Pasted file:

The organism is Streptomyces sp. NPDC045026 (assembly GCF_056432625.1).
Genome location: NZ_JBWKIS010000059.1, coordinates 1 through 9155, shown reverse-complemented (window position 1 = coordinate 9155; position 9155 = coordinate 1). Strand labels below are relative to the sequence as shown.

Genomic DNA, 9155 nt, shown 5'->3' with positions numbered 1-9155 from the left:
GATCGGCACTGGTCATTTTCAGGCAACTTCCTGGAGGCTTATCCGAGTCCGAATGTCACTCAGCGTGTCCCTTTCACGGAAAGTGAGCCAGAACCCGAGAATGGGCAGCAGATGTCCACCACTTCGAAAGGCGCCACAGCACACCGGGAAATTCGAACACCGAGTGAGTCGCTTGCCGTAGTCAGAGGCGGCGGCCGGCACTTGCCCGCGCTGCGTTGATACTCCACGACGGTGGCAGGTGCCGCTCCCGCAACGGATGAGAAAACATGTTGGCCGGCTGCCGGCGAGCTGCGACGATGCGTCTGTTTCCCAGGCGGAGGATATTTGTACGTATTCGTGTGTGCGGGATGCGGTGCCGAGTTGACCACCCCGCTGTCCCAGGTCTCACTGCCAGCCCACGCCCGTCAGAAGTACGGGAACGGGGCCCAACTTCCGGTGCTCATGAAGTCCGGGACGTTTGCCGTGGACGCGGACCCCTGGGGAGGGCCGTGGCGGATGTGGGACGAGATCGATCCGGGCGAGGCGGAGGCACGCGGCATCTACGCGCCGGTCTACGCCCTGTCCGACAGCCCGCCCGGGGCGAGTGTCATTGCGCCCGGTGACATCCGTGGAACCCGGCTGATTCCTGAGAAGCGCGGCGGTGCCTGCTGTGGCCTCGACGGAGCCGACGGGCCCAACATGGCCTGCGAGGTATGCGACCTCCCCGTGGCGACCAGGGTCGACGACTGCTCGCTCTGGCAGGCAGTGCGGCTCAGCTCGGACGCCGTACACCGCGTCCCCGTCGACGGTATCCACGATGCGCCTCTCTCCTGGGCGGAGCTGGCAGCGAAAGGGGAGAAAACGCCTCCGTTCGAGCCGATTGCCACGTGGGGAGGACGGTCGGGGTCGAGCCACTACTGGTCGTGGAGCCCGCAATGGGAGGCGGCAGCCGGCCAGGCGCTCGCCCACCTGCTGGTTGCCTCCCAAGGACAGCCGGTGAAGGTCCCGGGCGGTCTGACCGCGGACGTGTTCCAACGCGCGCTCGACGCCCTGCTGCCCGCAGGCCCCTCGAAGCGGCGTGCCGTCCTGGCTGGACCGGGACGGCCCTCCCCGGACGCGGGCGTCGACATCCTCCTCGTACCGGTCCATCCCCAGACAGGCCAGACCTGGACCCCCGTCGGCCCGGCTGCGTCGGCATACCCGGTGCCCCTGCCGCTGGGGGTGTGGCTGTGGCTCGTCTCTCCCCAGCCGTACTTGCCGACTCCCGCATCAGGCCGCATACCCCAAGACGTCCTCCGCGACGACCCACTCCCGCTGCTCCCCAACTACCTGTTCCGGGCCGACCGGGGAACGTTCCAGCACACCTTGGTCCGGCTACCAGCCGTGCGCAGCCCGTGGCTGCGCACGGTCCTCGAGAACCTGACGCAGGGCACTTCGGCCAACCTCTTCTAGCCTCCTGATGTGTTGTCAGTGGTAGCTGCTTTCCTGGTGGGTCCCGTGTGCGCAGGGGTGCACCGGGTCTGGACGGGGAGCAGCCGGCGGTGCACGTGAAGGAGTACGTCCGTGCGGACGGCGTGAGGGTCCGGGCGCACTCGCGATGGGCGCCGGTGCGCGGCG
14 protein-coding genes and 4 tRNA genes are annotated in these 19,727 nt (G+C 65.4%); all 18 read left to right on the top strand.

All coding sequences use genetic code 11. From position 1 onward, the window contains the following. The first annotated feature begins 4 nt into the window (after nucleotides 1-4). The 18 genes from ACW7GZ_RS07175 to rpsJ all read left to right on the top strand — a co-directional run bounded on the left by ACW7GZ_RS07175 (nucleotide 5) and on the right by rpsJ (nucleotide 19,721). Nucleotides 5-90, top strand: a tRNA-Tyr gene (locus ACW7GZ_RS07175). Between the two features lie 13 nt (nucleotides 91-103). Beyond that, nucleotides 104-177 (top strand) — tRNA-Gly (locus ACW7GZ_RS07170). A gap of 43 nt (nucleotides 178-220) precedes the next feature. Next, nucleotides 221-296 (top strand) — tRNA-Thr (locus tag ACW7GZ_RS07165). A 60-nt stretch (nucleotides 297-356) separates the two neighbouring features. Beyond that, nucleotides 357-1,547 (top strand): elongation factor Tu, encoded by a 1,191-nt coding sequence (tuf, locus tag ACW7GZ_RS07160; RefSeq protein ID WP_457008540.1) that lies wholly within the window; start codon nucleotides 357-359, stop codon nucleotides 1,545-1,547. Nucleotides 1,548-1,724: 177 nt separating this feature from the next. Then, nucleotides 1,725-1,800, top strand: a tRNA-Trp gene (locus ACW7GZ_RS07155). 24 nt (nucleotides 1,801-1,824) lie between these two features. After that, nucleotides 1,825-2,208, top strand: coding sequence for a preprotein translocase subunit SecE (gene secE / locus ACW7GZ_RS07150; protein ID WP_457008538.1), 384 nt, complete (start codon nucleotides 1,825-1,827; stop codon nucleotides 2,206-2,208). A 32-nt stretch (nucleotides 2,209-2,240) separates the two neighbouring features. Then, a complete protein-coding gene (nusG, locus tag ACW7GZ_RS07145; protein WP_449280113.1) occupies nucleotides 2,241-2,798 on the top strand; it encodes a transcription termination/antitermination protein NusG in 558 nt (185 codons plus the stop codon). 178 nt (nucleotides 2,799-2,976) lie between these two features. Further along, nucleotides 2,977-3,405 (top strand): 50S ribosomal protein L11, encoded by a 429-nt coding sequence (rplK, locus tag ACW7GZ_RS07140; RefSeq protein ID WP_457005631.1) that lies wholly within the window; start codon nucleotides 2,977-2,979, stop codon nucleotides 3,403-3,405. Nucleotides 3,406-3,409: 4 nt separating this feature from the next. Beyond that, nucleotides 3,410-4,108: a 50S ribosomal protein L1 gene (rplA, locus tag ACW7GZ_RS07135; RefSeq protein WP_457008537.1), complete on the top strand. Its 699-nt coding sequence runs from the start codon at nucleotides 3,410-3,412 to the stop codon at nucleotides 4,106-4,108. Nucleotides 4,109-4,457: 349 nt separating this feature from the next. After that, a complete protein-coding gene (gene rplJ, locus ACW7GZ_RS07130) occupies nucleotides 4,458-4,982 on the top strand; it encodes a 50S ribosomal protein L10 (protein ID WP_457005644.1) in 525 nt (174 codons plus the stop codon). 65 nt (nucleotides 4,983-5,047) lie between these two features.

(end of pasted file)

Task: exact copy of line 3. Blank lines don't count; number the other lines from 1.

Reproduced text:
Genomic DNA, 9155 nt, shown 5'->3' with positions numbered 1-9155 from the left: